The current state of the software-defined network (SDN) sector: plenty of surveys predicting fast growth and one high-profile study that illustrates the dangers of fast growth on a category’s long-term image.
Here is what people are saying:
- CIO reports that IDC forecast that the SDN market for enterprise and service providers will grow from $960 million last year to more than $8 billion in 2018. That’s a compound annual growth rate (CAGR) of 90 percent.
- The Linux Foundation, which runs the OpenDaylight program and its summit, found that 73 percent of its membership has already or plans within the next year to deploy an SDN, with 24 percent in the investigation phase. It’s fair to note that members of the organization are likely to be partial to SDN and network functions virtualization (NFV). The survey should be seen within that context.
- MarketsandMarkets predicts that the SDN (NFV) sectors will be worth $45.13 billion in 2020, a CAGR of 86.1 percent.
The news on this front was not good for SDN, according to The Register, the Hype Cycle…
…suggests software-defined networking (SDN) has arrived at the trough of disillusionment, meaning that people for whom it has no appeal beyond marketing will give up and leave the technology for those that actually need it.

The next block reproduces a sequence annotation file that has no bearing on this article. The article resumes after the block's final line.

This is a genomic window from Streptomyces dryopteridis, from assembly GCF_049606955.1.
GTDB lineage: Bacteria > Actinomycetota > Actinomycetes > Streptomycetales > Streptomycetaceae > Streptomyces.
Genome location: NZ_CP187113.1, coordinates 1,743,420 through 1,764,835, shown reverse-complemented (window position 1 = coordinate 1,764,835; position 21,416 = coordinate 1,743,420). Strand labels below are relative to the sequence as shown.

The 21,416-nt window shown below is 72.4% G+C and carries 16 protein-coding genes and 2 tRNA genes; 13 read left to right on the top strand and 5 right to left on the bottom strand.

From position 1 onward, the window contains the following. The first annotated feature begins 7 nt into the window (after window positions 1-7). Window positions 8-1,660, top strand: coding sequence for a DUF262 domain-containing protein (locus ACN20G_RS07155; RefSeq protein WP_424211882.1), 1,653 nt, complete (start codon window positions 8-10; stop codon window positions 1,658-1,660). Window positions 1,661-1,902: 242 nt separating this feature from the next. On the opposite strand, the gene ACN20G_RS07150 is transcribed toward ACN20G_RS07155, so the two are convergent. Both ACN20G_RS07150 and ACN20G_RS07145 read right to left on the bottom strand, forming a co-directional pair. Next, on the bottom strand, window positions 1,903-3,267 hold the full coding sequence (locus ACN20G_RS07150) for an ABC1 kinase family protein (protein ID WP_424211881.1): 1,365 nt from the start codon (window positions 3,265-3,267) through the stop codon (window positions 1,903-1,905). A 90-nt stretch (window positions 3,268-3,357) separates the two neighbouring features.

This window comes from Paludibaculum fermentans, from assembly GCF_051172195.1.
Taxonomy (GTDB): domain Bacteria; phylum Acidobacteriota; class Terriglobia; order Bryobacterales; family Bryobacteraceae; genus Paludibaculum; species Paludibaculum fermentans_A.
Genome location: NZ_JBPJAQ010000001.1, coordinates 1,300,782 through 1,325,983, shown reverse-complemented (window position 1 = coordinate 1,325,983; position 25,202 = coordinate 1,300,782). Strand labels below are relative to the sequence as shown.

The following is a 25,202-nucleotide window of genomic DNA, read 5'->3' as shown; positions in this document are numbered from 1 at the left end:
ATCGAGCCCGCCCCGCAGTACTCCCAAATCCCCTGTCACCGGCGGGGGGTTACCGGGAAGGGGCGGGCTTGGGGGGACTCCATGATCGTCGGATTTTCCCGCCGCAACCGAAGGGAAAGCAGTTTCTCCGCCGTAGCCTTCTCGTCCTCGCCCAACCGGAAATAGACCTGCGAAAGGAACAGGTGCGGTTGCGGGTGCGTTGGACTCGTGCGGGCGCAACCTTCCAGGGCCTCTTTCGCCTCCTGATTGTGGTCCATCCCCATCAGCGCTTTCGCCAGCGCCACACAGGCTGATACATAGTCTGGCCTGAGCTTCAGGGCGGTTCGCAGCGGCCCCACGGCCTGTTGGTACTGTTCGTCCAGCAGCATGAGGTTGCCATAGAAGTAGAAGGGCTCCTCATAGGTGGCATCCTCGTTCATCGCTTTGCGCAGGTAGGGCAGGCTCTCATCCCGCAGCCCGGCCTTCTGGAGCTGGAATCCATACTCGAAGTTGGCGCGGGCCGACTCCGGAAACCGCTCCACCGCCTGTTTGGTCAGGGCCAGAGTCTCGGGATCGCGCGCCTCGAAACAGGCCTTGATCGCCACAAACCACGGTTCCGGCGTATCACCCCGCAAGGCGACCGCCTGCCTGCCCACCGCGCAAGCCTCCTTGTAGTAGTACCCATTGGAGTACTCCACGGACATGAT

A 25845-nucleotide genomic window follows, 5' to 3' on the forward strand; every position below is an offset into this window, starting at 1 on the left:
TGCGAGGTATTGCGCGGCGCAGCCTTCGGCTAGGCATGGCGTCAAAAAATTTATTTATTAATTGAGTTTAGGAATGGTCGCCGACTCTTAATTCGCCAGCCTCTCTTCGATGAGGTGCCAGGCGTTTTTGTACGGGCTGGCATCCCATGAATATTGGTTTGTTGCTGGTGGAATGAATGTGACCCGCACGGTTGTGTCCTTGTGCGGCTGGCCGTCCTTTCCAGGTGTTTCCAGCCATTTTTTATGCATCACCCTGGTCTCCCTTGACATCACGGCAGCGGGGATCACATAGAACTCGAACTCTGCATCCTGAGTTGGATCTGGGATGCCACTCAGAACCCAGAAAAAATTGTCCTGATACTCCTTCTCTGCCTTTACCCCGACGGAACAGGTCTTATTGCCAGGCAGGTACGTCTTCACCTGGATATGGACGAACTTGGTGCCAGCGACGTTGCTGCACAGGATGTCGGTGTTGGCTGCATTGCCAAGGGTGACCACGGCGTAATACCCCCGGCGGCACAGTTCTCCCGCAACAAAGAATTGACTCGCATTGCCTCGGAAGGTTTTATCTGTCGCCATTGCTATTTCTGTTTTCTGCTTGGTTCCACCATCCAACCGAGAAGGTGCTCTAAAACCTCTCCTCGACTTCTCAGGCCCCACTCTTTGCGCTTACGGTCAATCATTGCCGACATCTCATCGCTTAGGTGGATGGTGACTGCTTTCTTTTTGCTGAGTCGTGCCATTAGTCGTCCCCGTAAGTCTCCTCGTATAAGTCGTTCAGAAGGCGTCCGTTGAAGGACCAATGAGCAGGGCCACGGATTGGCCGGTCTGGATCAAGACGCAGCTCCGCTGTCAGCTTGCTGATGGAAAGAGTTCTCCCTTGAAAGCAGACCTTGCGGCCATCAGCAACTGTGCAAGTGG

Techniques and technologies associated with SDN, such as virtual switches, SD-wide area networks (SD-WANs) and SDN applications, fare much better than the core technology. This may say as much about the Hype Cycle approach and the people whose opinions are included as it does about SDNs.
Indeed, overwrought expectations are a part of the landscape for any ambitious new technology. In the world of SDN and NFV, however, vendors and others in the ecosystem should work with extra diligence to keep expectations under control. The promise is great, and that means that disappointment will be just as extreme. That’s a big deal in a sector that touches on the very fabric of the organization.
Carl Weinschenk covers telecom for IT Business Edge. He writes about wireless technology, disaster recovery/business continuity, cellular services, the Internet of Things, machine-to-machine communications and other emerging technologies and platforms. He also covers net neutrality and related regulatory issues. Weinschenk has written about the phone companies, cable operators and related companies for decades and is senior editor of Broadband Technology Report. He can be reached at firstname.lastname@example.org and via twitter at @DailyMusicBrk.